This is a guest post by Alexandra Merisoiu

Alexandra Merisoiu Karate Shotokan (2)I began practicing Karate at the age of 8. I was part of the Romanian National Squad. I loved, and still love the sport. In fact, Karate is not a sport for me. It’s not a passion, or even just a lifestyle. It is everything I am, and in everything I do. It’s the thing that makes me ….me.

Here are five lessons that Karate has taught me over the years…

Lesson 1: Childhood dreams can come true

Growing up I wanted to be a 1st Dan Black Belt in Karate and start teaching Karate.
I began teaching karate at around 13 years old, not as a job, but from time to time. At 14 I passed my first Black Belt in Karate Shotokan and, at the same age, I was ranked 2nd at the World Championships.

But then I wanted to get my 3rd Dan so I could be just like my Sensei, the person who raised me alongside my parents, on a different level of mental and physical development.

After a break in Karate I passed my 3rd Dan Black Belt in October 2014 in UK.

Lesson 2: Running or physical exercise do not necessarily cause the pain and injuries in your body. How you do them could be the cause.

When I was around 12, four years into my Karate training, although I trained like all my other peers, something went terribly wrong and I damaged my knees to the point where I could barely walk.

Back then I did electro therapy (not to be confused with electro shock therapy) and I got better. I could walk and run, with some pain but I could. The reason my knees still hurt after therapy was because no one educated me on what was the cause of my injury and how to avoid repeating it by using my body in a different way.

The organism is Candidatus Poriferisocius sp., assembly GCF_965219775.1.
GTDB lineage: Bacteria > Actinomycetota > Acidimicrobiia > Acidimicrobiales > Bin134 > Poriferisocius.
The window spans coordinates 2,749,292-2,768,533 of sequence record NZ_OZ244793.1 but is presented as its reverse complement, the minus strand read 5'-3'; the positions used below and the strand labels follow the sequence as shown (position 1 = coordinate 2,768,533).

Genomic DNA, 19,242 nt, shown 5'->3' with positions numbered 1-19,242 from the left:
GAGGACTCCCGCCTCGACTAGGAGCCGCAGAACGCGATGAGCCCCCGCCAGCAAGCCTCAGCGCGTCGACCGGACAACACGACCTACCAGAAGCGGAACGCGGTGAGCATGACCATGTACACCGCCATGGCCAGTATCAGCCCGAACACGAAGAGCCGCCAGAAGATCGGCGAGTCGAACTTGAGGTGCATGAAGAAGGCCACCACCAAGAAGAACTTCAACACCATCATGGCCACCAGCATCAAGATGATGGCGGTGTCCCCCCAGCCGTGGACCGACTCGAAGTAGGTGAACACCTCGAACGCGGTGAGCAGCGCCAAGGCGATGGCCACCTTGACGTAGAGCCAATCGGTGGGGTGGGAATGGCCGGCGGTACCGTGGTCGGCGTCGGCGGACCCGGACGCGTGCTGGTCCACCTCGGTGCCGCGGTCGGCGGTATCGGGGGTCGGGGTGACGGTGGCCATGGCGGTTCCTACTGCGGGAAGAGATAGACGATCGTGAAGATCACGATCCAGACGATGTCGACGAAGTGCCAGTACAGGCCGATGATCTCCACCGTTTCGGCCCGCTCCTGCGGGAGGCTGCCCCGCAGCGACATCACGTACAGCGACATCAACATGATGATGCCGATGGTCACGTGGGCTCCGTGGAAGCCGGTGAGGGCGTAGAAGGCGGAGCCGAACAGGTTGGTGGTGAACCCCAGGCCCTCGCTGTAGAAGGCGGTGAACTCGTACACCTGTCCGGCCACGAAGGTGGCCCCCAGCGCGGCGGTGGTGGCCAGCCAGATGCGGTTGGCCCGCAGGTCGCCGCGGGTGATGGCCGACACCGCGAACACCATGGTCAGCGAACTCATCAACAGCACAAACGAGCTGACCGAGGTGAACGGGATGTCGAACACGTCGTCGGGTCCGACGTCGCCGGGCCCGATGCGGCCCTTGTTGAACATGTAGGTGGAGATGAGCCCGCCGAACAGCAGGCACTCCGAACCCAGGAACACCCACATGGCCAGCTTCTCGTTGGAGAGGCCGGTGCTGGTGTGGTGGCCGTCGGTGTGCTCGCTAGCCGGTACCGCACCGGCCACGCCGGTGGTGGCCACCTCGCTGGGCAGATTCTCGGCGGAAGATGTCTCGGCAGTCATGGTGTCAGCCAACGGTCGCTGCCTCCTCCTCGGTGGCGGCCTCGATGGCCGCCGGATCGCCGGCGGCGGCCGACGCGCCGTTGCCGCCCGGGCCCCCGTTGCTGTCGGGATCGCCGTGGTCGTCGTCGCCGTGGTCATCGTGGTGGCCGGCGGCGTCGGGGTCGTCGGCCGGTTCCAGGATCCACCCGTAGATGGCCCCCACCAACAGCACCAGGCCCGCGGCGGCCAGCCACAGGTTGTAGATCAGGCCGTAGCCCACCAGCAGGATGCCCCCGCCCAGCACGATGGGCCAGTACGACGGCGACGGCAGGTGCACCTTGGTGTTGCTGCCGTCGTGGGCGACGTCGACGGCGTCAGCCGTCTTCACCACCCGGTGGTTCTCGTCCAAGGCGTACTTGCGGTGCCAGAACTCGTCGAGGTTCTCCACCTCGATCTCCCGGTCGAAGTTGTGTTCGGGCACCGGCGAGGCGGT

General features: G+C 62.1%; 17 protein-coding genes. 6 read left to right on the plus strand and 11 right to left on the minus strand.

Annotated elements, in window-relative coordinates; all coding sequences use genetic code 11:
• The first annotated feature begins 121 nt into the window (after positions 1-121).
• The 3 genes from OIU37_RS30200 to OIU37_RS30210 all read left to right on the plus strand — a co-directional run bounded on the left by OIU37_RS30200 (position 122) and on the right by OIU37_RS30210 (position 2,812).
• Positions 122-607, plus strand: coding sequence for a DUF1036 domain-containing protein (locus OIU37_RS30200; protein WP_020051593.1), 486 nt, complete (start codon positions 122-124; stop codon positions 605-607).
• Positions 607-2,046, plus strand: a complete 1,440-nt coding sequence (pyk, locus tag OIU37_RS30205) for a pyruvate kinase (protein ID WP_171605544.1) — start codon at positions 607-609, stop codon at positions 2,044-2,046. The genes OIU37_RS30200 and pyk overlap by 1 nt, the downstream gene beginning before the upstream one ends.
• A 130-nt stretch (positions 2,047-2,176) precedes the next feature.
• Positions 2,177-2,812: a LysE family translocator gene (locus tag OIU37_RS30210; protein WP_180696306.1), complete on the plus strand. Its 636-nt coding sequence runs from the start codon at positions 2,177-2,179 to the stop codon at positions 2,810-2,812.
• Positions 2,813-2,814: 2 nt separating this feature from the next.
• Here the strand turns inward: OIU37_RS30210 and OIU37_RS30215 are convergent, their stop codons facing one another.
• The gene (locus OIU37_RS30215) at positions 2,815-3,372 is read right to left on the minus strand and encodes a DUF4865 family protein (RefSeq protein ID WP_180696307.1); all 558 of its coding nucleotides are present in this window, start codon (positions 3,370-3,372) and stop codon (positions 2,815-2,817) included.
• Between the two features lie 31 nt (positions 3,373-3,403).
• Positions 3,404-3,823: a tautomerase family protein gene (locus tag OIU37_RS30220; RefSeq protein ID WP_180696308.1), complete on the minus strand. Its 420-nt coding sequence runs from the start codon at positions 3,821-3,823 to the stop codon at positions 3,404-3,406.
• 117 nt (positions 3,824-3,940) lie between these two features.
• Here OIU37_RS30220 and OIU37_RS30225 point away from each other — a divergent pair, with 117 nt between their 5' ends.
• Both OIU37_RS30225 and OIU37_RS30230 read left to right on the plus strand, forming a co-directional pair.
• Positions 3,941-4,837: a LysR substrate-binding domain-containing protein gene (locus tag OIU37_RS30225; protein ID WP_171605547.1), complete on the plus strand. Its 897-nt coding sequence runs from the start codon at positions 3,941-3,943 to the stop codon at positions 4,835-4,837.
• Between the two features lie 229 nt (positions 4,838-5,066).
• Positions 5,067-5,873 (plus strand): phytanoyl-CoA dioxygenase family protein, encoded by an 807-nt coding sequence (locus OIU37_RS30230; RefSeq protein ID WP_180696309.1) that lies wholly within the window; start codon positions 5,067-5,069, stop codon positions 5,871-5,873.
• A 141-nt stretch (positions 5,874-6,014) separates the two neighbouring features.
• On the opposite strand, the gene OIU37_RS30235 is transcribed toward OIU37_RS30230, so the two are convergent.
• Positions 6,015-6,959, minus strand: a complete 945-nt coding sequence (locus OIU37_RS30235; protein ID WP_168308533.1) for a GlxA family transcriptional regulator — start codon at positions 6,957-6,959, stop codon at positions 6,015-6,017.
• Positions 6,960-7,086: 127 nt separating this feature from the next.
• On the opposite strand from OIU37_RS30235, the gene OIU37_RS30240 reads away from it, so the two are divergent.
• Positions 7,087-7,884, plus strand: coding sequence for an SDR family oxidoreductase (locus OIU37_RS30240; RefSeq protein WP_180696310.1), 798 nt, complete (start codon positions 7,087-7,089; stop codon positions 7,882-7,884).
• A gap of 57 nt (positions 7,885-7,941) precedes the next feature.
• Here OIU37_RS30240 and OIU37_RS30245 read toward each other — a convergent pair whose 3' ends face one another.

Over the years I practiced many sports and other Martial Arts. In 2014 I passed my 3rd Dan Black Belt in UK and was invited to join my club’s competition squad and now off we go to the World Championship in October 2015.

in 2007 I became a runner. And despite what many say about running, my knees didn’t get worse. But they didn’t get better either. And I was not running lightly, as I do now, with the technique elements I practice and teach. I was running very heavily and with a technique that put a lot of stress on my joints. It wasn’t until years later that I would come to understand how the techniques I used for moving my body were impacting my ongoing knee pain.

Lesson 3: If you are not happy, make a change

As an athlete I was introduced to biomechanics, pressure points, I was taught about joints, ligaments, tendons and muscles. The basic, for a child. But these were the seeds of coaching, planted and nurtured over time. And I loved it all, I listened carefully to my coaches and learnt as much as I could, not knowing that one day all this would be part of my legacy.

Four years ago I began to pursue a professional career in the health and wellness industry. And so I studied and became a qualified Personal Trainer. I was on the path, I knew it, I felt it. I was happy.

I was happy working in a gym for 1 year and 8 months. That’s when I realised that my potential was far greater. That’s when I also realised that we, as humans, should not be locked in between four walls for 90% of the time. We belong outdoors, and that’s where I feel comfortable and focused. It’s my element, and this reflects in my coaching and the results I get with my clients.